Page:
“Staunton was the organizer of the first international
Howard Staunton (April, 1810 – 22 June, 1874) was an English
Chess master who is generally regarded as having been the world's strongest player from 1843 to 1851.
He promoted a Chess set of clearly distinguishable
pieces of standardized shape: the Staunton pattern.
Traditional Chess sets have varied enormously down the ages from the exquisitely carved ivory pieces of the Chinese sets made in the 1850s to the inlaid wooden
chessboards and delicate pieces from the late 17th century belonging to the diarist Samuel Pepys.
In the 20th century
many amusing sets were created. The traditional Chess
pieces became standardized in the 19th century. Howard
Staunton commissioned Nathaniel Cook in 1849 to design
the Chess set which is used in all international
traditional Chess competitions.
The height of the King in the Staunton set is usually about 9.5 cm (3.75 inches) and the boards have 5.5 cm, (2.25 inch) cells.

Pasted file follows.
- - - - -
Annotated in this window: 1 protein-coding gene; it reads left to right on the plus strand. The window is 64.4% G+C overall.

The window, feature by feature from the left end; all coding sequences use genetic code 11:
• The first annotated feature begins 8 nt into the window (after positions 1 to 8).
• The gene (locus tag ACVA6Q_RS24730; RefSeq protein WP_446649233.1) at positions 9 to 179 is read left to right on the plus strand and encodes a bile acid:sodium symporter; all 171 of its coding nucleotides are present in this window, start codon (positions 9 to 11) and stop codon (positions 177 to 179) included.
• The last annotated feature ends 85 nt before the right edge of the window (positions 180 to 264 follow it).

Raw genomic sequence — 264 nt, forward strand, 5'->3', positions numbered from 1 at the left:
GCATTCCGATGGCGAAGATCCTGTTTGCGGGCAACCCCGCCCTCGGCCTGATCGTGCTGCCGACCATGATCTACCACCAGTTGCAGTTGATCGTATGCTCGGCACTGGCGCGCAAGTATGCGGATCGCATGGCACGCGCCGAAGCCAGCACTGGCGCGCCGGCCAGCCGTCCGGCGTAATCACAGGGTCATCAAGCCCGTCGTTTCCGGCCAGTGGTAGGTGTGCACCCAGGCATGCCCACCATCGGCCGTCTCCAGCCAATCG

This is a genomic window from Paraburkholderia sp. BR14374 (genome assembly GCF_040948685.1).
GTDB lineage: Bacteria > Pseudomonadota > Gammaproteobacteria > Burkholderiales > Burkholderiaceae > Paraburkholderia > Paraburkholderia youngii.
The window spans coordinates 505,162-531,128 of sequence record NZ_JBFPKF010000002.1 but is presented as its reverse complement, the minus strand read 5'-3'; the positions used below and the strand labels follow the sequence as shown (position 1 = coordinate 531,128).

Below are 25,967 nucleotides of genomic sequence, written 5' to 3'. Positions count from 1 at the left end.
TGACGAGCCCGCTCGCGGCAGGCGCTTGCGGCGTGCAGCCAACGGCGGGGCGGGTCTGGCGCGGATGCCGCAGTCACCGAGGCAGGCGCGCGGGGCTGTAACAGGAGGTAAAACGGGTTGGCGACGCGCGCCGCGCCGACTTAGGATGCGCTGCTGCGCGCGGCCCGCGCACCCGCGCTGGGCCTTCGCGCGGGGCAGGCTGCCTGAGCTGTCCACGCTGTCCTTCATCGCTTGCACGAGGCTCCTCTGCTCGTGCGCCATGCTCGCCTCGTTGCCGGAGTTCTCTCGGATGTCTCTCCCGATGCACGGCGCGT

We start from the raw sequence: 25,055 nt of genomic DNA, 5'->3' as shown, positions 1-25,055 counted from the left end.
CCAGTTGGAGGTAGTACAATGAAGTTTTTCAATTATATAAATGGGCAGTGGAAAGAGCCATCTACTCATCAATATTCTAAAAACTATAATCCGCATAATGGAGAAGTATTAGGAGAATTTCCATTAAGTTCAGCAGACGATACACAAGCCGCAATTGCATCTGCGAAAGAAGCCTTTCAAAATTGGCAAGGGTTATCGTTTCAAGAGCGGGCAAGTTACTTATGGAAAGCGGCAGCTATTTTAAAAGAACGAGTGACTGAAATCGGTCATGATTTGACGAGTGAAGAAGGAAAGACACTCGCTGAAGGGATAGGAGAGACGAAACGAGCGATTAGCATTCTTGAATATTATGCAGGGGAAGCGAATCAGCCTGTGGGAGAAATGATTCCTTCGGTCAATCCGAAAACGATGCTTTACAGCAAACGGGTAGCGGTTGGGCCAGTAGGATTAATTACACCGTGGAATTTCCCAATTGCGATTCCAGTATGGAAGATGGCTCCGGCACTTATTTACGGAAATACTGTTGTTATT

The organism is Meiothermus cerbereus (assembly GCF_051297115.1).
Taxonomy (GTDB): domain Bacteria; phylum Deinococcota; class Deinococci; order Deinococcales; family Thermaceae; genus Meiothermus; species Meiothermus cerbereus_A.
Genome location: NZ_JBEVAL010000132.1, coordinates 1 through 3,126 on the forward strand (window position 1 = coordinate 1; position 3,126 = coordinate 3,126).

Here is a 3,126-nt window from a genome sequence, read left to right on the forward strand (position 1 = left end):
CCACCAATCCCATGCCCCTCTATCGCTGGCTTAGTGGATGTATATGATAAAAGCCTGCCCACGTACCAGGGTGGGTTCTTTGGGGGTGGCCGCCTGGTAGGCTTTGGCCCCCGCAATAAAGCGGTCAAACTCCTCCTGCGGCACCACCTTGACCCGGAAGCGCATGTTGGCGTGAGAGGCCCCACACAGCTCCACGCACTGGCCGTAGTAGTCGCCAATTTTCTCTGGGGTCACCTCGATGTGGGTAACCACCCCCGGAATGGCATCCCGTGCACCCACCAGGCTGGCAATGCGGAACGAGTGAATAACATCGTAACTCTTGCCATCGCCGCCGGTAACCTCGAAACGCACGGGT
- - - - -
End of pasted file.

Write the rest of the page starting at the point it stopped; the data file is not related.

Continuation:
The Staunton Chess pieces are manufactured objects which have been promoted to the dignity of art and function today as a decisive comment on Chess tradition and dogma.
As an icon, logo or trademark, the Staunton set is likely to be remembered for very many years to come.
The boards themselves are made from various materials including cloth, wood, rigid and roll-up plastic and even paper-boards are common. Folding
chessboards are a convenient type produced and suitable for hand-carry aboard modern airliners.
Other sets are produced including larger models for public parks and pocket portable Chess sets.
Demonstration boards are used to exhibit the moves of important competitions, and for giving lectures to large audiences in auditoriums. Sets for blind Chess players are also available. Timing devices, special stationery, score sheets and adjournment envelopes are also produced.
Since the mid 19th century slight variations on the original Staunton pattern have been manufactured in many countries and plastic pieces produced in Hong Kong are used the world over. Yugoslavia designed a special variant of the Staunton Chess set for the Dubrovnik 1950 Olympiad and Olga Kazic produced a design for the 1972 Skopje Olympiad.
Although traditional Chess is centuries old, there were no official unified rules until 50 years ago. How the pieces move in traditional Chess basically assumed their present day form by the end of the 15th century.
A hodge-podge of various regulations existed in different countries concerning castling, stalemate, en passant, promotion of pieces and many of these rules went through a complicated evolution before becoming generally accepted.